PIERRE, S.D. (Reuters) – Leaders of South Dakota’s legislature said on Tuesday they would push to suspend impeachment action against Attorney General Jason Ravnsborg over his conduct in a fatal car crash until criminal charges lodged against him are resolved.
Calls for Ravnsborg’s ouster mounted last month after state authorities took the extraordinary step of releasing video of police interrogations of the attorney general and other evidence from the Sept. 12 incident, in which his car struck and killed a man walking along a highway.
As shown in the video, Ravnsborg told police he believed he had run into a deer, rather than a person, until he returned to the scene the following day to find the body of the victim, 55-year-old Joe Boever, lying in a roadside ditch.
Investigators suggested that Ravnsborg’s account lacked credibility, telling him under questioning that a broken pair of eyeglasses belonging to Boever were found in his car, meaning the victim’s face had gone through the windshield on impact.
Police also told Ravnsborg that Boever had been carrying a flashlight, which was still illuminated when they found it the next day, and that evidence showed Ravnsborg’s car had driven onto the shoulder of the road where the victim was walking.
The video sparked immediate outrage. Governor Kristi Noem demanded the resignation of Ravnsborg, a fellow Republican facing three misdemeanor charges in the accident. A bipartisan group of lawmakers introduced an impeachment resolution in the state’s Republican-controlled House of Representatives.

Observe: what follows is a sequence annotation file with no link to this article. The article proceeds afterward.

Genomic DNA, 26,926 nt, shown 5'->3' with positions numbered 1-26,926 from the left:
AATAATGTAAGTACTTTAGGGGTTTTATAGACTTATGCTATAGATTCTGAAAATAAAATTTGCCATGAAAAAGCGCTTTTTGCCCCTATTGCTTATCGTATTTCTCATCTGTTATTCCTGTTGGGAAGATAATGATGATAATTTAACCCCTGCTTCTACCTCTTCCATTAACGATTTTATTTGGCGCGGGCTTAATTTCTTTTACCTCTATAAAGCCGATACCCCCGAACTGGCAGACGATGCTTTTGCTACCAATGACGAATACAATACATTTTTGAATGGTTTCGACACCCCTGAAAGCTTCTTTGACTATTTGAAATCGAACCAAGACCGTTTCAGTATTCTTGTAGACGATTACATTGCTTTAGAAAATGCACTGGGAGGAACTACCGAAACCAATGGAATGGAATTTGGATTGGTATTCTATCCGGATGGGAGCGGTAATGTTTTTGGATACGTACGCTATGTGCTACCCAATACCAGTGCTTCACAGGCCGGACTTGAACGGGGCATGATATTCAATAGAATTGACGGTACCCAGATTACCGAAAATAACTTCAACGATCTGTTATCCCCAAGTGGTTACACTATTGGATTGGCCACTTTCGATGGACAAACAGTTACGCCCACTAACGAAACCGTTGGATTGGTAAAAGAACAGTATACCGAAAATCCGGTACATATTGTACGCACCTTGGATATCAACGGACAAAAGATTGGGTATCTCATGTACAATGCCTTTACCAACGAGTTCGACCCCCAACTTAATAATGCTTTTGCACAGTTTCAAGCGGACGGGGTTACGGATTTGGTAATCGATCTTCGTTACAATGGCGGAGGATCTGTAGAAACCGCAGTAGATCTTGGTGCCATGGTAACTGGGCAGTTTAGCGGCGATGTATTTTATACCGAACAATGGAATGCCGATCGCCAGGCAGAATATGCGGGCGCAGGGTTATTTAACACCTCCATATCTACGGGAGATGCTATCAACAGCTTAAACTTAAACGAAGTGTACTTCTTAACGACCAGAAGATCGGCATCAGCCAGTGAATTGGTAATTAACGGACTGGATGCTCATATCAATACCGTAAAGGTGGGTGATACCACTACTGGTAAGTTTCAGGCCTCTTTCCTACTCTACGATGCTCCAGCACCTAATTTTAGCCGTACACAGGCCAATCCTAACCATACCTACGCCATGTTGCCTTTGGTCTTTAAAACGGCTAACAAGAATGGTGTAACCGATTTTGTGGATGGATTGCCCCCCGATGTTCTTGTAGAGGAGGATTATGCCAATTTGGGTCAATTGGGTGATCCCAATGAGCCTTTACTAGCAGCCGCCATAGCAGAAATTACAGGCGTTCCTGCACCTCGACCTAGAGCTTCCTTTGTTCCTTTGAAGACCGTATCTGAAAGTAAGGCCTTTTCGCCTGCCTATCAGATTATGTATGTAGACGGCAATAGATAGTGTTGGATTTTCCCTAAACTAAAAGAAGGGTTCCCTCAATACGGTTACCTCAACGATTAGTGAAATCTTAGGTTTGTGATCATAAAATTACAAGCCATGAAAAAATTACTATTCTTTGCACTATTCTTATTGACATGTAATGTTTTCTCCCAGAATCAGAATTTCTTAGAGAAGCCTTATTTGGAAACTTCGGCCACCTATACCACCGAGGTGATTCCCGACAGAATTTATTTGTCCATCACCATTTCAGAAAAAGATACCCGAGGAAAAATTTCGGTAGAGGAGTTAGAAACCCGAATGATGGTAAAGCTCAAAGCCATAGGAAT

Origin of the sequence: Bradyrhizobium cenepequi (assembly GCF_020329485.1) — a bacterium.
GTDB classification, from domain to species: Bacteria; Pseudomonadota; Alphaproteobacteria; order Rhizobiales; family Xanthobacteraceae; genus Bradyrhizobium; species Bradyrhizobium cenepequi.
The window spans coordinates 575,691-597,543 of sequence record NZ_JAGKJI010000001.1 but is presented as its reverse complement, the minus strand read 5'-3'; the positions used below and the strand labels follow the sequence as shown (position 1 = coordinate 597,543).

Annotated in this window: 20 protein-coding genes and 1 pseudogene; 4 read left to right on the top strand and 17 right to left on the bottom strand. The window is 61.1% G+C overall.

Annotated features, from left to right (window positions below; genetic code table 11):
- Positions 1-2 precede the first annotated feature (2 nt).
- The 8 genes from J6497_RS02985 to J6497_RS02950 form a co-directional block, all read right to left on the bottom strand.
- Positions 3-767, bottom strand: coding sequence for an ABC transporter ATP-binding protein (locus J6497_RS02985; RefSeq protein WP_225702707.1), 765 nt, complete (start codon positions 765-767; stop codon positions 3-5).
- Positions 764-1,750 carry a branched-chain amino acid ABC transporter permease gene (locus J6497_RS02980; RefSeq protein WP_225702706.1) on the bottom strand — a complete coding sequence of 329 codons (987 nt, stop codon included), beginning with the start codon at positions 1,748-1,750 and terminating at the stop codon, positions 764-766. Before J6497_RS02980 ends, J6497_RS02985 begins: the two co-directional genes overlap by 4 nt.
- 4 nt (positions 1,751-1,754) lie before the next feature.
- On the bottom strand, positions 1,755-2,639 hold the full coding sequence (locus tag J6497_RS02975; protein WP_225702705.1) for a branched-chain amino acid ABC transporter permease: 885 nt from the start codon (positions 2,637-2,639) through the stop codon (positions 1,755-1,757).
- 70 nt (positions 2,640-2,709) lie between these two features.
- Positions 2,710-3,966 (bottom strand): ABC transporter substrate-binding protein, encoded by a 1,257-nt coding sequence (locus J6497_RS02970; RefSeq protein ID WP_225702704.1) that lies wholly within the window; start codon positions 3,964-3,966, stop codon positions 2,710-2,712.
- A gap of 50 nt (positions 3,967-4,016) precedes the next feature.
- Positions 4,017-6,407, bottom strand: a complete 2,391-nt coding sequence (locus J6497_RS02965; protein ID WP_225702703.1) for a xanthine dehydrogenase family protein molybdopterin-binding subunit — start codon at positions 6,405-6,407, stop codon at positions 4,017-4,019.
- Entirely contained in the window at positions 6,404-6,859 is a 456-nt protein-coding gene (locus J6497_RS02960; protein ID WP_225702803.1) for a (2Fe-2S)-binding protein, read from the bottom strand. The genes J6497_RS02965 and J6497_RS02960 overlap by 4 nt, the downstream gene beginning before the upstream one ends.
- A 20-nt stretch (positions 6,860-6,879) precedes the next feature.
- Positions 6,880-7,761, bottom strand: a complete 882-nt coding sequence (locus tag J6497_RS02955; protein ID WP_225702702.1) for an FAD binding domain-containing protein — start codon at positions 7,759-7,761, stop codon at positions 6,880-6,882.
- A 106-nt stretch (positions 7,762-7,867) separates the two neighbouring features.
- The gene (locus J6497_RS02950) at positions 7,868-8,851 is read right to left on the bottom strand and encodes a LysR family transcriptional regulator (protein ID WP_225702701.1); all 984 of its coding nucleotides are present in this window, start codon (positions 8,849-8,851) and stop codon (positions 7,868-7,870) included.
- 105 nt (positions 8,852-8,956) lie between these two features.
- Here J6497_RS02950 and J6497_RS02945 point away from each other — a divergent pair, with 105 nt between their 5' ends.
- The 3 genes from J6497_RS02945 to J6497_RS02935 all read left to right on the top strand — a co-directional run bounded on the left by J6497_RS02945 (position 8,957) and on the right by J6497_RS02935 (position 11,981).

But dynamics changed after a state judge last week ruled that public posting of investigative evidence violated Ravnsborg’s rights to a fair trial and ordered such material in the criminal probe sealed.
In a joint statement on Tuesday, House Speaker Spencer Gosch and other legislative leaders called for halting impeachment proceedings at least until “the courts have concluded their business” in the case.
“Our proceedings need to be fair and transparent,” Gosch said, adding that in light of last week’s court order, “we have some concerns on what our abilities are in a public proceeding.”
The suspension was expected to be adopted by a House committee as an amendment to the impeachment resolution on Wednesday.
The announcement came nearly six months after the deadly nighttime crash, which occurred near Highmore, as the attorney general was driving home to Pierre, the state capital, from a fundraiser. Highmore is about 50 miles east of Pierre.
Ravnsborg insisted he never saw anyone by the side of the road, never saw a light in the pitch dark, and was so startled by the collision that he was focused on pulling his car safely to the side of the road.
Ravnsborg also denied veering onto the shoulder of the road before the collision. He said he was setting the vehicle on cruise-control when the crash occurred and was not distracted with his cellphone or other devices.
Toxicology tests released by state authorities showed no evidence of impairment.
(Reporting by Patrick Callahan in Pierre and Kayla Gahagan in Rapid City, S.D.; Writing by Steve Gorman in Los Angeles; Editing by Leslie Adler)